It should run on the main platforms; I've tested on MacOS and Linux, with Python 3.7+. It's very much experimental code still, and much can change in incompatible ways. I've also only tested with my Genelec SAM hardware; my pair of 8330 monitors (came with differing firmware versions interestingly) and a 7350 subwoofer. I see Genelec implementing some model-specific code so there may be surprises.
 

hege

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Can you debug how protocol works when you set crossover frequency to a speaker? I'm curious if one could force arbitraty values there. The provided 50-100hz range in 5hz increments is a bit limiting.. but maybe the coefficients are hardcoded in speaker firmware. As well as the 48dB/oct slope..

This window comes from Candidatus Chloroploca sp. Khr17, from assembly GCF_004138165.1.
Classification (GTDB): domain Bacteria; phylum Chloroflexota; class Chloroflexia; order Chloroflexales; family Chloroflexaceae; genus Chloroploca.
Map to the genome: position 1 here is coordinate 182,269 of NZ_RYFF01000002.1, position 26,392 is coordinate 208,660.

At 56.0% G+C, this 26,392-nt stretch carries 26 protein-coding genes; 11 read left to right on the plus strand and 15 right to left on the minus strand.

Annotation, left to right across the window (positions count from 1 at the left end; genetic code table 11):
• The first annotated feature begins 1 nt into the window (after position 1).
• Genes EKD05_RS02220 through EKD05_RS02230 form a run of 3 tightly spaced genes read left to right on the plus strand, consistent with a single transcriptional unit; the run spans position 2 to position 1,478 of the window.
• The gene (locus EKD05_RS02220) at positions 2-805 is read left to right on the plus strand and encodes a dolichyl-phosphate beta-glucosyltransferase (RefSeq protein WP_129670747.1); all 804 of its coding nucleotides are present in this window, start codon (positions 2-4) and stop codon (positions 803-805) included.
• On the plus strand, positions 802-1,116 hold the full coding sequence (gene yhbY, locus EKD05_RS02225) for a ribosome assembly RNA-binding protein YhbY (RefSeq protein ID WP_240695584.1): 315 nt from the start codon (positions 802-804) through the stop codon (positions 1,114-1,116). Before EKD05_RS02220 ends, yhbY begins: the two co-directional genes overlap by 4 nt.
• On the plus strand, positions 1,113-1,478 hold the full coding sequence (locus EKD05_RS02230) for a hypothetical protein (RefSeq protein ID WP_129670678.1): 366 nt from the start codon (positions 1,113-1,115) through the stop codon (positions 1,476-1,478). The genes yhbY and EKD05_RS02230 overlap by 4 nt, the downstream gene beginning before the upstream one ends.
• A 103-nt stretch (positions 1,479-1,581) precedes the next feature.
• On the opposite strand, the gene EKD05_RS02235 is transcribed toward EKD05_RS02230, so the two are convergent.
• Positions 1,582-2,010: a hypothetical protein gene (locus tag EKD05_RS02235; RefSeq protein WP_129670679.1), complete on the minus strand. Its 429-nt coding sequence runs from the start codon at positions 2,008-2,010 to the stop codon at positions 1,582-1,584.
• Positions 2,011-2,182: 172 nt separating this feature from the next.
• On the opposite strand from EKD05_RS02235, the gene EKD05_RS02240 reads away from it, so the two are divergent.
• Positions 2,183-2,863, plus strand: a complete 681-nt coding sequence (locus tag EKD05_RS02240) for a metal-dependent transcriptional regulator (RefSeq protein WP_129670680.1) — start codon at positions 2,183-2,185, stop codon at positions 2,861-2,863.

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markb

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Can you debug how protocol works when you set crossover frequency to a speaker? I'm curious if one could force arbitraty values there. The provided 50-100hz range in 5hz increments is a bit limiting.. but maybe the coefficients are hardcoded in speaker firmware. As well as the 48dB/oct slope..

Yes, there's a command (Genelec calls it CID_MANAGE_XO I think) that GLM sends while configuring a monitor/subwoofer with a (default) parameter value of 85, which seems to be what we need. No idea what values the monitors would accept - I can play with that some.
 
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markb